by David Smith, Money Metals:
The primary investing emotion “twin dragons” are fear and greed. Greed, a powerful motivator, can turn on a dime and change into fear – of loss or even fear of missing out.
Most people start by watching a market rise, afraid to risk taking a position. After the uptrend has become well-established, the “Lookie Lou’s” finally go into action. Having been “short-term bearish,” they “get long” or go “all in,” “backing up the truck.”
Sure enough – soon thereafter the price plunges. What they initially viewed as just “a correction” may turn into a long-term top. Either way, the fear of missing out is replaced by the fear… of loss, which morphs into either hanging on in hopes the price will go back up, or selling out to stop the pain of further loss.
What you need to remember is that the market does not care one iota about you – or as my late grandfather would say, “Not a tinker’s damn.” If you’re going to survive and even thrive, you must have a plan. The one I’ve used and mentioned several times in this space, is John Boyd’s OODA Loop – Observe, Orient, Decide, and Act!
The Investment Arena is not a friendly place: “Trading means battling crowds of hostile people while paying for the privilege of entering the battle and leaving it whether dead, wounded or alive.” (Dr. Alexander Elder) Boy did he ever get that one right!
Sometimes people hang on for several years, and then if/when the price gets back to where they originally bought – heave a sigh of relief and sell out, since now they’re back to “break-even.”
You can find these places on a technical chart. In silver, they are clustered around old support on the way down from the 2011 top, into the December 2015 lows. The most obvious areas are just under $50, then $40, $37, $32, $26, and $22 – $20.
As the bull market (which we believe is now in its early stages) builds steam, these areas will be challenged, and the predictable reaction (upside resistance) at those price levels will happen, in part because of people either selling at breakeven (where they previously bought) or because they purchased lower and now want to “take a profit,” afraid they might give back their gains in case of a decline.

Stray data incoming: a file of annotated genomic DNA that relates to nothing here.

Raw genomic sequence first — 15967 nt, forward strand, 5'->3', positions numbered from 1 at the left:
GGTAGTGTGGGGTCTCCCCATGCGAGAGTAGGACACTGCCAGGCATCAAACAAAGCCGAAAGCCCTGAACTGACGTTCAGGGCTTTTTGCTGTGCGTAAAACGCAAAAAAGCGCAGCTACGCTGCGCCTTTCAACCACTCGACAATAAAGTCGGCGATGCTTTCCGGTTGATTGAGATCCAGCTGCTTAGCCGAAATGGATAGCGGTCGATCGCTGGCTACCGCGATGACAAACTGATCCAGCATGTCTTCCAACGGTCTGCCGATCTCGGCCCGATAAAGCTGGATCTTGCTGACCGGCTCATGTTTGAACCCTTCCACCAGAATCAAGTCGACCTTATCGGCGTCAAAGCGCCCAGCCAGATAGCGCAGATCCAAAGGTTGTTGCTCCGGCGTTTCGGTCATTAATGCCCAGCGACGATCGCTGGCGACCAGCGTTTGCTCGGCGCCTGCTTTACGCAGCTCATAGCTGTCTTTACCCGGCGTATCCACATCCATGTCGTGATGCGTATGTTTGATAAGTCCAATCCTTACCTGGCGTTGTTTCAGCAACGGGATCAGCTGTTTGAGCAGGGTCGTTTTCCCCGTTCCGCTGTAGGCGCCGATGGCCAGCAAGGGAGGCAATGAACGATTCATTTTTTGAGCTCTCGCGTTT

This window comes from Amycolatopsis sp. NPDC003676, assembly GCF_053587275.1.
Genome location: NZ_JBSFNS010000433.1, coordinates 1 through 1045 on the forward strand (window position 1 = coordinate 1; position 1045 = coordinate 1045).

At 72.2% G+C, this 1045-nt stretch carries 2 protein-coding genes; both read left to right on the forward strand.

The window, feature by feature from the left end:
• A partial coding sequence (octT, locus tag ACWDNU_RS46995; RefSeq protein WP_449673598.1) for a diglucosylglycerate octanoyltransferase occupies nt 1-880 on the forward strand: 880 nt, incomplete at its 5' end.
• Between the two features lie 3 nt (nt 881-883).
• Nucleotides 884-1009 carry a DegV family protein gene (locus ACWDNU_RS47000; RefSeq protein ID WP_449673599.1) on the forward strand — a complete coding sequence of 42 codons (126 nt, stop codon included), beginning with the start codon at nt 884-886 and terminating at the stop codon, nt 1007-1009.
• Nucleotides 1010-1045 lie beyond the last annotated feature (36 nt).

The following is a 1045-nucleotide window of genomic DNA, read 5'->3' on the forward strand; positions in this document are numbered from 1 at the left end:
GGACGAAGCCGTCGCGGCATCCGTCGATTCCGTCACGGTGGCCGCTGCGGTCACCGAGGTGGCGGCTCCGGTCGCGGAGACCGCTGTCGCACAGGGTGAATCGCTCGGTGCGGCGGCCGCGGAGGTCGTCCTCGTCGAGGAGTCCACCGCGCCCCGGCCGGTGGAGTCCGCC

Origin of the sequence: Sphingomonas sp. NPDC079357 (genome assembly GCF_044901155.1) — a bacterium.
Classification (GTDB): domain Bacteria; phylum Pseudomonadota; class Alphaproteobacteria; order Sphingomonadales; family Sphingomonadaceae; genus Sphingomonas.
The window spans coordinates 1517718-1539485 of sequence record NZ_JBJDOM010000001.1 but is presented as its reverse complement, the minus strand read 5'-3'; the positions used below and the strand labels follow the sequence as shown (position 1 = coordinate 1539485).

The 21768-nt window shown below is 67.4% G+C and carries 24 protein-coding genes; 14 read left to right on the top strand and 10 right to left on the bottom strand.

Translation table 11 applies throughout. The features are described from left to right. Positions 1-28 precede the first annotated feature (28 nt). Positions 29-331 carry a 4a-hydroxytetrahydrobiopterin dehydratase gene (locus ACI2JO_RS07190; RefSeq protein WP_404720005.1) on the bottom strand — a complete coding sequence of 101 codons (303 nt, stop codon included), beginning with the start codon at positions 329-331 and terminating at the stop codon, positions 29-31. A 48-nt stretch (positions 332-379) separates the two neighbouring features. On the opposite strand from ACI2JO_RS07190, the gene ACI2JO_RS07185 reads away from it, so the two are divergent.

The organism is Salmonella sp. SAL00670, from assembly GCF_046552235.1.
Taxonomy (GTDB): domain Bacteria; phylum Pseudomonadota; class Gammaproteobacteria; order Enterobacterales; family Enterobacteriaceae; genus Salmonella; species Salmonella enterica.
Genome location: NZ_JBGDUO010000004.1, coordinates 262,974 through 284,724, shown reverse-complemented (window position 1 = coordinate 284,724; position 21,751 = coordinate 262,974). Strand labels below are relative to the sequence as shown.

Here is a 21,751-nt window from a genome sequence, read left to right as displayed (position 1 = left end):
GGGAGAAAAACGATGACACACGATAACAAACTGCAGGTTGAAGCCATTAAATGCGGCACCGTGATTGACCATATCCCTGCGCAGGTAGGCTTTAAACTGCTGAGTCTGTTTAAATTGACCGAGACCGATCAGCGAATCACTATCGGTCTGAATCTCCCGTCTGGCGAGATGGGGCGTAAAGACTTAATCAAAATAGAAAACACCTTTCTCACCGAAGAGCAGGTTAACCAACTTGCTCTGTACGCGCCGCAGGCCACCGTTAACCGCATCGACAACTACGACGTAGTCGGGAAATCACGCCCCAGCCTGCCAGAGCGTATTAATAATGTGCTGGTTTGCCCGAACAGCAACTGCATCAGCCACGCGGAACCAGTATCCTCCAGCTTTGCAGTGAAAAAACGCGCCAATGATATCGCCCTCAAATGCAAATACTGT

The Blue-Ringed Octopus, found along the coastlines of Australia and Malaysia, is only about 8 inches long.
It keeps out of sight, moves carefully along its shallow-water hunting-grounds, and blends in with the background. But its bite, should you happen to corner one or step on it, can kill you within a short time. Without prompt medical attention, you will become paralyzed, unable to speak or breathe. This little critter is one of the world’s most deadly creatures.
Consider going about your investment activities calmly, like the Blue-Ringed Octopus. Don’t become vulnerable to the unbalanced emotional marketplace landscape. Don’t wait until everyone else has moved the price while you hesitated. Don’t go all-in at one price point, even if you “know” the bottom is in. Don’t build such a large position in relation to your financial means, ability to accept risk, or fragile temperament, that you have a hard time sleeping at night. Otherwise, in a confused state between greed and fear, you may find that Mr. Market has become a Blue-Ringed Octopus… looking at you!
Gold has no counter-party risk: With virtually any other financial tool – real estate contracts, bond certificates, company stock, even your savings account – you as the holder must depend upon other parties to honor their agreement to pay you back.
Did you know that under current law, when you make a bank deposit, you become an “unsecured creditor”? You’re actually lending money to the bank! It can legally force you to “bail in” with some of your funds to help finance their own mistakes. Even your pension fund may be at risk as the great financial unraveling directly ahead picks up speed.
Gold mining shares, most metals’ ETFs, and futures contracts are not “real metal” nor are they exchangeable for it. Under any large gold price-rise scenario, all of these supposed ways to invest in precious metals may – and likely will – either pay off in paper promises (at their value before the actual up-move in the price) or simply default and close their doors.
For the privilege of holding these proxies for physical metals, you get to speculate on behalf of hedge funds, resource sector companies, and perhaps your “local bank”. Not to mention that your shares may be held in the “street name” of the brokerage house – available for their use and your risk.
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